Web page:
USNS Vindicator (T-AGOS-3)

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NOAAS Hi'ialakai (R 334).jpg
NOAAS Hi'ialakai (R 334) off Honolulu, Hawaii, sometime between 2001 and 2009
United States
Name: USNS Vindicator (T-AGOS-3)
Namesake: A vindicator is someone who justifies something by providing evidence or who maintains or defends a cause against opposition
Operator: Military Sealift Command
Ordered: 26 September 1980
Builder: Tacoma Boatbuilding Company, Tacoma, Washington
Laid down: 14 April 1983
Launched: 1 June 1984
Acquired: 21 November 1984 (delivered)
In service: 21 November 1984
Out of service: 30 June 1993
Struck: 30 June 1993
Fate: Transferred to U.S. Coast Guard 30 June 1993
Acquired: Transferred from U.S. Coast Guard 2001
Fate: Transferred to National Oceanic and Atmospheric Administration October 2001
United States
Name: USCGC Vindicator (WMEC-3)
Namesake: Previous name retained
Acquired: By lease from U.S. Navy 30 June 1993
Commissioned: 20 May 1994
Decommissioned: 19 August 1994
Notes: In reserve 1994-1999
Recommissioned: 24 August 1999
Decommissioned: 1 May 2001
Homeport: Norfolk, Virginia
  • Call sign NODF[1]
  • ICS November.svg ICS Oscar.svg ICS Delta.svg ICS Foxtrot.svg
Fate: Returned to U.S. Navy 2001
NOAA Flag.svgUnited States
Name: NOAAS Hi'ialakai (R 334)
Namesake: Hi'ialakai is a Hawaiian word meaning "embracing pathways to the sea" and holding a deeper meaning of "guiding leaders of the seas"[2]
Acquired: Transferred from U.S. Navy October 2001
Commissioned: 3 September 2004
Sponsored by: Margaret "Maggie" Awamura Inouye and Isabella A. Abbott
Homeport: Pearl Harbor, Hawaii
  • Call sign WTEY
  • ICS Whiskey.svg ICS Tango.svg ICS Echo.svg ICS Yankee.svg
Status: Active in NOAA Pacific Islands Fleet
General characteristics (as U.S. Navy ocean surveillance ship)
Class and type: Stalwart-class ocean surveillance ship
Displacement: 2,285 long tons
Length: 224 ft (68 m)
Beam: 43 ft (13 m)
Draft: 16 ft 10 in (5.13 m)
Propulsion: Diesel-electric: Two General Electric 800-hp (597-kw) diesel engines, twin fixed-pitch propellers
Speed: 11 knots
Crew: 33 (15 U.S. Navy personnel, 15 civilians)
Armament: none
General characteristics (as U.S. Coast Guard Cutter)
Type: Medium endurance cutter
Length: 224 ft (68 m)
Beam: 43 ft (13 m)
Propulsion: Diesel-electric: Two General Electric 800-hp (597-kw) diesel engines, twin fixed-pitch propellers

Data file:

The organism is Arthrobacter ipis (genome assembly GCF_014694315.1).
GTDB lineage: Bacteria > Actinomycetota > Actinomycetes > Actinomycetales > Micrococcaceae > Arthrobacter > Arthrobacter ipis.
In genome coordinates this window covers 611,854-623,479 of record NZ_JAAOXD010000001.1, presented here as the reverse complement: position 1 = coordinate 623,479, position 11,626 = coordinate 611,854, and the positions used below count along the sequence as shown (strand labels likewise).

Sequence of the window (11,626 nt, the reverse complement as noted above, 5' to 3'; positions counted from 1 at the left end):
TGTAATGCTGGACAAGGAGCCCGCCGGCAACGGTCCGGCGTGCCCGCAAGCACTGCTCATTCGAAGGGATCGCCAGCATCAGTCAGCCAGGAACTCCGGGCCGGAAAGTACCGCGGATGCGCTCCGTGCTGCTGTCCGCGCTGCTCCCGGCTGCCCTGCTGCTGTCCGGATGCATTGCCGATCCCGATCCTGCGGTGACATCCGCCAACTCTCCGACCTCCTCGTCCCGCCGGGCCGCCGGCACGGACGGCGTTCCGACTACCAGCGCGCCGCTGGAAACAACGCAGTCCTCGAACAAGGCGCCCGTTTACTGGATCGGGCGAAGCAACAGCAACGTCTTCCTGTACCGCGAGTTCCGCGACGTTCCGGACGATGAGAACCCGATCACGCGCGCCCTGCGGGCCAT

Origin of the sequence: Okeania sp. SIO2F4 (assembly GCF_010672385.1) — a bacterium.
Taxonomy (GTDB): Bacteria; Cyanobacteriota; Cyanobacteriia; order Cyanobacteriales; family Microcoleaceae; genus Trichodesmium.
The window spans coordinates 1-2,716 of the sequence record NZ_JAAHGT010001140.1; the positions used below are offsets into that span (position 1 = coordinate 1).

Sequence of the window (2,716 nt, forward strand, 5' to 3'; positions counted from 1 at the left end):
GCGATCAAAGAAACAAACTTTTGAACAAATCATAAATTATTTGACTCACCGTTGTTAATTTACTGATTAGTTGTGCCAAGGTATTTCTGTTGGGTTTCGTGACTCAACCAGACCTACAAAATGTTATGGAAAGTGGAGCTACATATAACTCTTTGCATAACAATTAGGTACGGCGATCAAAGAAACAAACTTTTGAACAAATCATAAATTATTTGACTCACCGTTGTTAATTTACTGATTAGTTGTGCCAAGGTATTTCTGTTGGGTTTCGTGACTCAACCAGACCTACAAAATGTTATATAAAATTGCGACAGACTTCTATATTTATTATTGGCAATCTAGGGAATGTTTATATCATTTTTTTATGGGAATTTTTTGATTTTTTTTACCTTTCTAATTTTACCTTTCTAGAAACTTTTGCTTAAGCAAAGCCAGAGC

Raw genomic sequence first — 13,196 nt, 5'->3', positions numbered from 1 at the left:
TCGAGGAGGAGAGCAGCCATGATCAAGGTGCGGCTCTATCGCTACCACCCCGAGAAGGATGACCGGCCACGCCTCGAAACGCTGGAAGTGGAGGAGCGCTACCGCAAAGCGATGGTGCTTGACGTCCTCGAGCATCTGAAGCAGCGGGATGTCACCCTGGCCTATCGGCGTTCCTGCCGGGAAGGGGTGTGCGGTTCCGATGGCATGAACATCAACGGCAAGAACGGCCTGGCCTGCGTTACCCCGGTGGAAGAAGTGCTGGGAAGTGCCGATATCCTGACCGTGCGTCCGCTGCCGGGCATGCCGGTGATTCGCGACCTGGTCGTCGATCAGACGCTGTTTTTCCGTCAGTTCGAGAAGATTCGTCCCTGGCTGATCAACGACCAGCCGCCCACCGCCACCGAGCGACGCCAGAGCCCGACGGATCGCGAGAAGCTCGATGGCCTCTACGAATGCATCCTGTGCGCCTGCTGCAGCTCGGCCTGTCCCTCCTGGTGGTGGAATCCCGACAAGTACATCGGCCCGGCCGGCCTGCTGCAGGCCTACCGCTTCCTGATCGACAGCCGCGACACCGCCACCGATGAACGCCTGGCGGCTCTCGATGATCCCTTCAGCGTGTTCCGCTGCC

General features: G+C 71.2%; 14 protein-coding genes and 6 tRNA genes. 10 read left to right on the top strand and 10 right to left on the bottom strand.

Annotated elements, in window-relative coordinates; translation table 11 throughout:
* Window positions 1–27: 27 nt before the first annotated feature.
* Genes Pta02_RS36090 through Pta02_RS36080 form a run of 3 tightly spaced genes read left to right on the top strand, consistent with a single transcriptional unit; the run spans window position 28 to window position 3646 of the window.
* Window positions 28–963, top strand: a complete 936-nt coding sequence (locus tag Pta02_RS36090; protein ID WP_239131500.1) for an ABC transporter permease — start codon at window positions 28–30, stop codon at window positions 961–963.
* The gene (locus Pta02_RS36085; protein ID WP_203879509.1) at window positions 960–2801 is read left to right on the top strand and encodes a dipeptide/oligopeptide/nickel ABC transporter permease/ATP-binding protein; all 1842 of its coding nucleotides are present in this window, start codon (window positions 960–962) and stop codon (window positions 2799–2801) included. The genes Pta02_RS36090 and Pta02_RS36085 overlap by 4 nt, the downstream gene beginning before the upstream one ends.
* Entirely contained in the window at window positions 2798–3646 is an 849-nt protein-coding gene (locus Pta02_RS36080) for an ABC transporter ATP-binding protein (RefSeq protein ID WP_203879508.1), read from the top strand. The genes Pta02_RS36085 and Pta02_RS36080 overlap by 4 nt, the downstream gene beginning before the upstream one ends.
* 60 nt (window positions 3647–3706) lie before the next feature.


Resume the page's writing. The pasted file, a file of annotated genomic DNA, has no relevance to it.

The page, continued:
Speed: 11 kt cruise
General characteristics (as NOAA oceanographic research ship)
Class and type: ex-U.S. Navy Stalwart-class oceanographic research ship
  • 1,650 tons (light)
  • 2,285 tons (full load)
Length: 224 ft (68 m)
Beam: 43 ft (13 m)
Draft: 16 ft (4.8768000000 m)
Depth: 20 ft (6.1 m)
Installed power: 1,600 horsepower (2.1 megawatts)
Propulsion: Diesel-electric: Two General Electric 800-hp (597-kw) diesel engines, twin fixed-pitch propellers
  • 11.5 knots (21.3 km/h; 13.2 mph) (emergency)
  • =10 knots (19 km/h; 12 mph) (cruising)
Range: 20,232 nautical miles (37,470 km; 23,283 mi)
Endurance: 35 days
Boats & landing
craft carried:
Up to five small work boats
Complement: 28 (6 NOAA Corps officers, 3 licensed engineers, and 19 other crew) plus up to 22 scientists
Sensors and
processing systems:
Multibeam sonar; echosounder

USNS Vindicator (T-AGOS-3) was a United States Navy Stalwart-class modified tactical auxiliary general ocean surveillance ship that was in service from 1984 to 1993. Vindicator then served in the United States Coast Guard from 1994 to 2001 as the medium endurance cutter USCGC Vindicator (WMEC-3). Since 2004, she has been in commission in the National Oceanic and Atmospheric Administration (NOAA) fleet as the oceanographic research ship NOAAS Hi'ialakai (R 334).


Vindicator was ordered on 26 September 1980. She was laid down on 14 April 1983 by the Tacoma Boatbuilding Company, at Tacoma, Washington, and was launched on 1 June 1984. Tacoma Boatbuilding delivered her to the U.S. Navy on 21 November 1984.

United States Navy service[edit]

The Navy placed the ship in non-commissioned service in the Military Sealift Command on the day of her delivery as USNS Vindicator (T-AGOS-3). Designed to collect underwater acoustical data in support of Cold War anti-submarine warfare operations using Surveillance Towed Array Sensor System (SURTASS) sonar equipment, Vindicator spent the final years of the Cold War searching for Soviet Navy submarines.

After the collapse of the Soviet Union at the end of December 1991 brought the Cold War to an end, the requirement for such search operations declined. On 30 June 1993, the Navy removed Vindicator from service and simultaneously struck her from the Naval Vessel Register and leased her to the United States Coast Guard.[3]

USCGC Vindicator (WMEC-3) in port at Norfolk, Virginia, on 26 July 1994.

United States Coast Guard service[edit]